Major League Baseball Focusing On Urban Youth


Aug 2015

POSTED IN MLB News | no comments

Baseball urban youth

There has been a concerning statistic flying around the Major League Baseball, as there is only about 8% of active major-league players being African-American when Opening Day 2015 took place. This is a startling fact, as that is less than half of the percent that was present 30 years ago; meaning the decline has more than doubled. This is why MLB Commissioner Rob Manfred is partnering up with community leaders to head up any number of initiatives aimed at getting and retaining minorities’ interest in the sport.

According to the Sports & Fitness Industry Association (SFIA), youth participation rates have dropped 4.3% since 2009. One of Manfred’s close friends, former Trenton Mayor Doug Palmer, who is a consultant on the Play Ball initiative, is trying to push this program all around the country. One of the main problems that urban youth face today is financial, which is a pretty big de-motivational factor that they are taking into account.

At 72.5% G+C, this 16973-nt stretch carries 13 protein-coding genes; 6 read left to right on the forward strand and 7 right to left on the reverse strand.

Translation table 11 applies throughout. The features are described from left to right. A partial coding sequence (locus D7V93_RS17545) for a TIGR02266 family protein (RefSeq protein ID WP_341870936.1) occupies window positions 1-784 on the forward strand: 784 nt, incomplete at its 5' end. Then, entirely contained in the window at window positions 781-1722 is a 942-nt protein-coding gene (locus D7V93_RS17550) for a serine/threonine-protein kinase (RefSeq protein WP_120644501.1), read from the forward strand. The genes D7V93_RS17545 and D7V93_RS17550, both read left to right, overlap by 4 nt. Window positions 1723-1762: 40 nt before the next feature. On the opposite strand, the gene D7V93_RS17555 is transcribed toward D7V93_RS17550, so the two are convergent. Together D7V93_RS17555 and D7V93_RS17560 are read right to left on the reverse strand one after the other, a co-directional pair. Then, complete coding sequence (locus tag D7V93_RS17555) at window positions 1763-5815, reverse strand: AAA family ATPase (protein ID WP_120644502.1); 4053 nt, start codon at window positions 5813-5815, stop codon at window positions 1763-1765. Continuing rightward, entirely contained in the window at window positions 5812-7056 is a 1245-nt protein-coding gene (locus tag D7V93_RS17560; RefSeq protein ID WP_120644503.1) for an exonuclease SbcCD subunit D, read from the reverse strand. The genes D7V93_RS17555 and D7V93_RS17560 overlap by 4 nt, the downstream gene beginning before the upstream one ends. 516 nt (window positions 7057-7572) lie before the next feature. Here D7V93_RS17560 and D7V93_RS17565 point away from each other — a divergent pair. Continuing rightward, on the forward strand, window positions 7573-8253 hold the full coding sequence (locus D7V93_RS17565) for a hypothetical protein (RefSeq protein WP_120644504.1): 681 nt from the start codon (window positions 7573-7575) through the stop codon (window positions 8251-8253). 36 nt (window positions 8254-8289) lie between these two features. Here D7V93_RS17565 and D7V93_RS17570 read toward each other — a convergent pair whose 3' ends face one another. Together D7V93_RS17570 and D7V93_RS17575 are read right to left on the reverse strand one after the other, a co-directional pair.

This is why they are making strides to help eliminate some of the financial barriers that are associated with playing baseball. This is done with hopes of making the sport popular among inner-city youth again, as it could help drive more players to the MLB. In this program, Manfred saw that there was 25% African-American’s at the draft this year compared to the 8% that are present in the major league. This is a huge step forward, but there is still a lot of work to be done.

Once the youth is able to make it past little league and high school, one of the next problems to address is college. As mentioned before, finances takes a toll on which players will be able to ultimately succeed in such a costly sport. The NCAA Baseball Scholarship has a limit and this affect the diversity in the sport; for the exact reason said above. It isn’t fair to blame it all on the NCAA, as they are not the entire problem.

The good news is that the MLB is making investments for its future, with programs like Play Ball and Urban Youth Academies; they have announced a joint investment of $30 million alongside the MLBPA. This all gives us hope for the future of baseball, and hopefully anyone can play the sport they love.